• Soil Preparation: Till the soil to disrupt the lifecycle of soil pests before you plant.

During Growing Season:

  • Inspect Regularly: Check your sweet potatoes and surrounding soil for larvae and signs of infestation.
  • Pest Control: Employ appropriate measures, such as beneficial nematodes that prey on wireworms.

Harvest and Storage:

  • Timely Harvest: Harvest sweet potatoes as soon as they reach maturity to minimize exposure to pests.
  • Proper Storage: Ensure sweet potatoes are stored in a cool, dry place to prevent decay, which can attract more pests.

Implement these measures to significantly reduce the chances of finding holes in your sweet potatoes.

For further guidance on identifying and combating wireworms, you might find this reference helpful: Holes in sweet potatoes are often related to wireworm damage, and addressing this issue early is key to prevention.

When to Discard Sweet Potatoes with Holes

Determining when to throw away sweet potatoes with holes involves paying close attention to certain signs of decay and damage from pests.

If you notice the holes are circled by areas that are dark or soft, this indicates the sweet potato has started to rot and shouldn’t be eaten.

A bad smell coming from the holes also signals the presence of bacteria or fungi, which means the sweet potato should be discarded without delay.

Moreover, if there’s significant tunneling inside the sweet potato, causing it to feel spongy or very hollow, this is a clear indication of serious infestation by pests.

In such situations, it’s crucial to get rid of the sweet potato to avoid the risk of pests or diseases affecting other foods.

It’s essential to examine sweet potatoes thoroughly, making safety and quality the main factors in deciding whether to keep or dispose of them.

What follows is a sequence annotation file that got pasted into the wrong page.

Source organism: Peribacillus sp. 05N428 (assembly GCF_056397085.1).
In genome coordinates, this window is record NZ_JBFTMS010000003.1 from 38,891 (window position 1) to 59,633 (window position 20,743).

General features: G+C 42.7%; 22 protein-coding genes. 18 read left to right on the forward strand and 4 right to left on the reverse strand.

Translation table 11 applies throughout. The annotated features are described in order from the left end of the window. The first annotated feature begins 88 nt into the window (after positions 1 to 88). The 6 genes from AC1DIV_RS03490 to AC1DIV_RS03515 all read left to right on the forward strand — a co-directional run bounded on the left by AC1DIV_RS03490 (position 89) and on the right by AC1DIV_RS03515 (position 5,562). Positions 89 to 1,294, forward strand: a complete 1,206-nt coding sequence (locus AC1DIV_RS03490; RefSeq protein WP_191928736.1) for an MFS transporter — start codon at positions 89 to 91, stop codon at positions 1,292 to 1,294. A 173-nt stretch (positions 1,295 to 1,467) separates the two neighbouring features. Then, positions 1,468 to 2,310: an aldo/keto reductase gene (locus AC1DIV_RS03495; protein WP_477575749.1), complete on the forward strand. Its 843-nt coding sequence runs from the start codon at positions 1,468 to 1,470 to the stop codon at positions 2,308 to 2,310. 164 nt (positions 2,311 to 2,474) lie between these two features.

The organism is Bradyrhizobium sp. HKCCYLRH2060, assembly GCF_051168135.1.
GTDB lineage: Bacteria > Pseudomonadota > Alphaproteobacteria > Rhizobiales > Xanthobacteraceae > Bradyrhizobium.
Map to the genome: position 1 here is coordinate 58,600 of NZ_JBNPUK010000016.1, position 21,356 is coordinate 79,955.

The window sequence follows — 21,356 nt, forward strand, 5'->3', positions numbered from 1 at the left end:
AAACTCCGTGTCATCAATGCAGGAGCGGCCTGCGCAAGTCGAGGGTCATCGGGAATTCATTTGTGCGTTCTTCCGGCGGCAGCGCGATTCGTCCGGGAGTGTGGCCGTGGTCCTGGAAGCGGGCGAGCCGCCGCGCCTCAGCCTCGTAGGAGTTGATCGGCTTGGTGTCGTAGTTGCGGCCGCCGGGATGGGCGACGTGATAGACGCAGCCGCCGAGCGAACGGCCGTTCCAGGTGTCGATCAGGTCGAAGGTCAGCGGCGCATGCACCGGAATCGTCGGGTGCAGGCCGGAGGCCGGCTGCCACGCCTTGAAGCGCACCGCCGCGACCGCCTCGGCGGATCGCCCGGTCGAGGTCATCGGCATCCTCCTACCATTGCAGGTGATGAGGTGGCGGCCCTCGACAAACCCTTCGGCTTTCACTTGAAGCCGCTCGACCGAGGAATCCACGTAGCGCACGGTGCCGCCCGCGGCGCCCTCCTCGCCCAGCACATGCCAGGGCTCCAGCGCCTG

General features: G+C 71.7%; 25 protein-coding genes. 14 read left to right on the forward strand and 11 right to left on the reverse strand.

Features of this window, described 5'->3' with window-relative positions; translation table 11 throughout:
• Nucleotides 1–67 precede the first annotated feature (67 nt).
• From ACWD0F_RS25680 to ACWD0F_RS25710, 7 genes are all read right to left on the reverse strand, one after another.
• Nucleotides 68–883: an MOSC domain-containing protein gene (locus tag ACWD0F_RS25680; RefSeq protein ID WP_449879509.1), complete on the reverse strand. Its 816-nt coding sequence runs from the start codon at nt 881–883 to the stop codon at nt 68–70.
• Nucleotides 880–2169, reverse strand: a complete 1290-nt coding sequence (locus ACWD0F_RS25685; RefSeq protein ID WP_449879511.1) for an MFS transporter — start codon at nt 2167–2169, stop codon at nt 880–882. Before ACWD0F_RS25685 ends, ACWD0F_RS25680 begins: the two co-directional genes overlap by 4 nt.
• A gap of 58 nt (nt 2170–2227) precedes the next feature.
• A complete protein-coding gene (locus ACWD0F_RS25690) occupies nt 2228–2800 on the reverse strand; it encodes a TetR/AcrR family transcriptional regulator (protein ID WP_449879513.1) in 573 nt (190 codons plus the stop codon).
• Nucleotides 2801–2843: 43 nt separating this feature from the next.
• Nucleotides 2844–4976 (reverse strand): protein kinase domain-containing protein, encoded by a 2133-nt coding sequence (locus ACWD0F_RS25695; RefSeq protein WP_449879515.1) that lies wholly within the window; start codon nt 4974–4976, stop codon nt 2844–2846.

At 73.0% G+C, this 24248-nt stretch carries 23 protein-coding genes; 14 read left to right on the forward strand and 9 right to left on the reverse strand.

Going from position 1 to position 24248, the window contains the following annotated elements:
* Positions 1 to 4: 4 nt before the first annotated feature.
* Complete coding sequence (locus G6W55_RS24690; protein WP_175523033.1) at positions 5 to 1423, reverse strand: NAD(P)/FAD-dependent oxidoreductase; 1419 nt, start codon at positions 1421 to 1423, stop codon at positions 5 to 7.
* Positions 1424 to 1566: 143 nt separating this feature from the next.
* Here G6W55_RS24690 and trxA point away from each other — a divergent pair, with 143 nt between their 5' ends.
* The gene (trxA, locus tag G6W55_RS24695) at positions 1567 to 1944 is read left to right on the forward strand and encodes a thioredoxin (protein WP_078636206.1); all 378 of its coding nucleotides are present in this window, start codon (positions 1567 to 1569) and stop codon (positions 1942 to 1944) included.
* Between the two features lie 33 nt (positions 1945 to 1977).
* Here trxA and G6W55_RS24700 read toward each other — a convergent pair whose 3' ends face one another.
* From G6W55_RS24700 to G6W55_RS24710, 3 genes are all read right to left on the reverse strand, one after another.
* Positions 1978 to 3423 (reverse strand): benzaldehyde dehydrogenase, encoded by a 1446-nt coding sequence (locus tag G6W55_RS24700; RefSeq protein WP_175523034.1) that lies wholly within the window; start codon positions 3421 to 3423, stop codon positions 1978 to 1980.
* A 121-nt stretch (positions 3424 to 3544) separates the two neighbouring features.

Can Sweet Potato Vines Cause Holes In The Tubers?

Sweet potato tubers are susceptible to various diseases and pests that can cause holes or damage.

However, the vines themselves are not typically responsible for creating holes in the tubers. Instead, holes inside sweet potatoes are generally the result of pest infestations or disease.

  • Pests: Certain types of insects, such as sweet potato weevils and wireworms, are known to bore into sweet potatoes creating tunnels and holes. The sweet potato weevil, in particular, is a significant pest that feeds on the vines but lays eggs in the tubers. The emerging larvae then tunnel into the flesh, leaving behind holes.
  • Disease: Diseases like black rot or internal cork can also create voids or give the appearance of holes in sweet potatoes. These conditions are caused by fungi that enter through the roots and affect the tubers internally, leading to decay and cavities within.
  • Cultural Practices: Proper agricultural practices are key in preventing such issues. Ensuring your soil is free from pests before planting and rotating crops can reduce the likelihood of pest infestation.

To maintain healthy sweet potato crops, pests and diseases must be managed. MorningChores offers comprehensive advice on common sweet potato pests and problems.

Share This Article
By Marria Beklavac Owner
Hey there! I'm Marria Beklavac, a barista by trade and a cook by heart. My culinary journey started at 12, inspired by my grandpa, who first introduced me to the wonders of cooking. His passion sparked mine, leading me to a life where each meal is an adventure. In Terra's Kitchen, I blend my love for coffee with my zeal for cooking to share my culinary exploits with you. This blog is my space to share the joys, discoveries, and lessons from my kitchen to yours. Welcome aboard – let's cook up some magic together!